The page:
*Saw Angelyne at a gas station. She honked at me for, uh, not pulling out in front of speeding cars. ? She looked like she was wearing a mask. I googled her and she doesn't look so bad online. I remember her in the 80's with her big billboards around Hollywood, all in pink. She still has her pink Corvette. I think I saw her on another visit as well. From some of the pics it looks like she doesn't like Facebook, but a smiling local guy was seeming to have a nice chat with her. Well, around there it's the real paparazzi, isn't it!
*Canter's and the Kibitz Room. Saving the best for last. What a place! Canter's is an all-night bright lights deli from the old days. Tall ceilings, 60's decor, serves all kinds of food for all the meals, sells meats, cheese and pastries. Next door is the Kibitz bar where indie acts come alive after midnight all week long. I had the best time here. Well, edgiest time. A country rock band was playing. One beer on tap. TV. Bar was full of freaks. Then they started introducing themselves, handshakes. Young and old. An old guy with fancy hat and cane was dancing with all the babes. A tall model type was pulling up her shirt and comparing her belly to some drunk's, who had his shirt up, too. Seedy but glamorous. A Jimi Hendrix type with top hat, waistcoat and scarves. A trucker dude in cowboy hat and big fur coat. Go-go dancers in fishnet and wigs. A 6-foot tall "lady." Then the main act started. The Artie Vegas Revue. Artie in gold lame raving like Iggy Pop, flinging himself up and down the bar in everyone's face, rolling on the floor. The band was surprisingly tight from the first note. I googled them afterward: session players for famous bands, including a guy with one leg. Louis Metoyer (both legs). Magdalyne and her sister. Willie Chambers -- a classic soul-rocker -- is one of their gang. They'd just lost their bass player, Warlock. He died. Memorial tomorrow. Lotsa big bands have played here. I can see why. It was a blast. It was like being at the circus. I couldn't believe it. Turn on a camera, get a movie. These are the lifers of the rock'n'roll scene.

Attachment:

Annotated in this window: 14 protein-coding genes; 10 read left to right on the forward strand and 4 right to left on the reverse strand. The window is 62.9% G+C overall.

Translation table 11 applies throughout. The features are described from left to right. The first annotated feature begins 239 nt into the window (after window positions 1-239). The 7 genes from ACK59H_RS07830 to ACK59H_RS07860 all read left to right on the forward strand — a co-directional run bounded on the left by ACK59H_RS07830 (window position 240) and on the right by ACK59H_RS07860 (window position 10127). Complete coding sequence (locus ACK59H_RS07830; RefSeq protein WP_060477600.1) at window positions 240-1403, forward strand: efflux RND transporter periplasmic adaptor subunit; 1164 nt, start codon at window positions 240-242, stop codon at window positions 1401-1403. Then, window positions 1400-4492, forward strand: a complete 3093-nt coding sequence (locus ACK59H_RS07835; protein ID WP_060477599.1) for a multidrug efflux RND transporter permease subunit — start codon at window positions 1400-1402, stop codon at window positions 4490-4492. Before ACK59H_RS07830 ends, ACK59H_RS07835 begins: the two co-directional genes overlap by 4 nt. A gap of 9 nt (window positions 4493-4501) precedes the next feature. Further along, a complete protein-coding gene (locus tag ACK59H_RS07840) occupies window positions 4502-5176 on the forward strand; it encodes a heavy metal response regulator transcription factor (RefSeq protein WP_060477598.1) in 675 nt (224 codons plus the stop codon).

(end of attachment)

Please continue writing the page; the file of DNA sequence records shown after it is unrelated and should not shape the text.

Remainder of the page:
A solid day of planes, trains and automobiles later and I was home, head-awhirl and all mixed up.